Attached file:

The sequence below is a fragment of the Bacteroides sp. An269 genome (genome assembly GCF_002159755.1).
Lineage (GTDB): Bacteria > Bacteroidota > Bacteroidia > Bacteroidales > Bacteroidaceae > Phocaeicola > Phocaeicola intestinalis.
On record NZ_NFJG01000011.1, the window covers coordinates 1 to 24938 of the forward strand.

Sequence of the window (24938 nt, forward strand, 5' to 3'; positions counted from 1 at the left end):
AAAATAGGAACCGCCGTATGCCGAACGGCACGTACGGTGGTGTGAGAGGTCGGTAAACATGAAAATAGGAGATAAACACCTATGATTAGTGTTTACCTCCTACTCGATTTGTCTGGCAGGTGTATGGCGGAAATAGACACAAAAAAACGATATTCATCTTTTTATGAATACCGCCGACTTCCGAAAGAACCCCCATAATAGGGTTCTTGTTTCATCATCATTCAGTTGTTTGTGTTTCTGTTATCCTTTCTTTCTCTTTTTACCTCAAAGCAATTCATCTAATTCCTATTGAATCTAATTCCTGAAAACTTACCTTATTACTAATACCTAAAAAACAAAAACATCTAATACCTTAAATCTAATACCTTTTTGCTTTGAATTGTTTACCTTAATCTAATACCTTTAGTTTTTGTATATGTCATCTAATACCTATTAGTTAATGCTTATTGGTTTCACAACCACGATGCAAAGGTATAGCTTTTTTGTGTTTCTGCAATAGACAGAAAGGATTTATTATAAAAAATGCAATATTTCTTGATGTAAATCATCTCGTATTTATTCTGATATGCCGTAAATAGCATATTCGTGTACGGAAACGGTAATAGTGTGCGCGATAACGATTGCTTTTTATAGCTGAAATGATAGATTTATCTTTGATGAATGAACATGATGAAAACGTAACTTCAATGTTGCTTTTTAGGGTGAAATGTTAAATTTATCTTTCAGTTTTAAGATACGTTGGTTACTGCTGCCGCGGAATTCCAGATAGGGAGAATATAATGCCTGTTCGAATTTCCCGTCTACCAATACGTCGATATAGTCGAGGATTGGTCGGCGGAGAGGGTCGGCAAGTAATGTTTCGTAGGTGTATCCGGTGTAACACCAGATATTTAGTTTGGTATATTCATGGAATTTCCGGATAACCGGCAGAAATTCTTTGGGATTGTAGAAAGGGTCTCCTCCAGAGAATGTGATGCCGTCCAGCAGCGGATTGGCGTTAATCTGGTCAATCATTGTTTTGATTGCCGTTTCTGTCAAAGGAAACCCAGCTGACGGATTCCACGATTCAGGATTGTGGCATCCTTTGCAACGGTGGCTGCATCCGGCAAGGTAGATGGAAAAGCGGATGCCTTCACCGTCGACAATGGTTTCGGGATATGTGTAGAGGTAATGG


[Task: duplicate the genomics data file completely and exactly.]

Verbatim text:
The sequence below is a fragment of the Bacteroides sp. An269 genome (genome assembly GCF_002159755.1).
Lineage (GTDB): Bacteria > Bacteroidota > Bacteroidia > Bacteroidales > Bacteroidaceae > Phocaeicola > Phocaeicola intestinalis.
On record NZ_NFJG01000011.1, the window covers coordinates 1 to 24938 of the forward strand.

Sequence of the window (24938 nt, forward strand, 5' to 3'; positions counted from 1 at the left end):
AAAATAGGAACCGCCGTATGCCGAACGGCACGTACGGTGGTGTGAGAGGTCGGTAAACATGAAAATAGGAGATAAACACCTATGATTAGTGTTTACCTCCTACTCGATTTGTCTGGCAGGTGTATGGCGGAAATAGACACAAAAAAACGATATTCATCTTTTTATGAATACCGCCGACTTCCGAAAGAACCCCCATAATAGGGTTCTTGTTTCATCATCATTCAGTTGTTTGTGTTTCTGTTATCCTTTCTTTCTCTTTTTACCTCAAAGCAATTCATCTAATTCCTATTGAATCTAATTCCTGAAAACTTACCTTATTACTAATACCTAAAAAACAAAAACATCTAATACCTTAAATCTAATACCTTTTTGCTTTGAATTGTTTACCTTAATCTAATACCTTTAGTTTTTGTATATGTCATCTAATACCTATTAGTTAATGCTTATTGGTTTCACAACCACGATGCAAAGGTATAGCTTTTTTGTGTTTCTGCAATAGACAGAAAGGATTTATTATAAAAAATGCAATATTTCTTGATGTAAATCATCTCGTATTTATTCTGATATGCCGTAAATAGCATATTCGTGTACGGAAACGGTAATAGTGTGCGCGATAACGATTGCTTTTTATAGCTGAAATGATAGATTTATCTTTGATGAATGAACATGATGAAAACGTAACTTCAATGTTGCTTTTTAGGGTGAAATGTTAAATTTATCTTTCAGTTTTAAGATACGTTGGTTACTGCTGCCGCGGAATTCCAGATAGGGAGAATATAATGCCTGTTCGAATTTCCCGTCTACCAATACGTCGATATAGTCGAGGATTGGTCGGCGGAGAGGGTCGGCAAGTAATGTTTCGTAGGTGTATCCGGTGTAACACCAGATATTTAGTTTGGTATATTCATGGAATTTCCGGATAACCGGCAGAAATTCTTTGGGATTGTAGAAAGGGTCTCCTCCAGAGAATGTGATGCCGTCCAGCAGCGGATTGGCGTTAATCTGGTCAATCATTGTTTTGATTGCCGTTTCTGTCAAAGGAAACCCAGCTGACGGATTCCACGATTCAGGATTGTGGCATCCTTTGCAACGGTGGCTGCATCCGGCAAGGTAGATGGAAAAGCGGATGCCTTCACCGTCGACAATGGTTTCGGGATATGTGTAGAGGTAATGG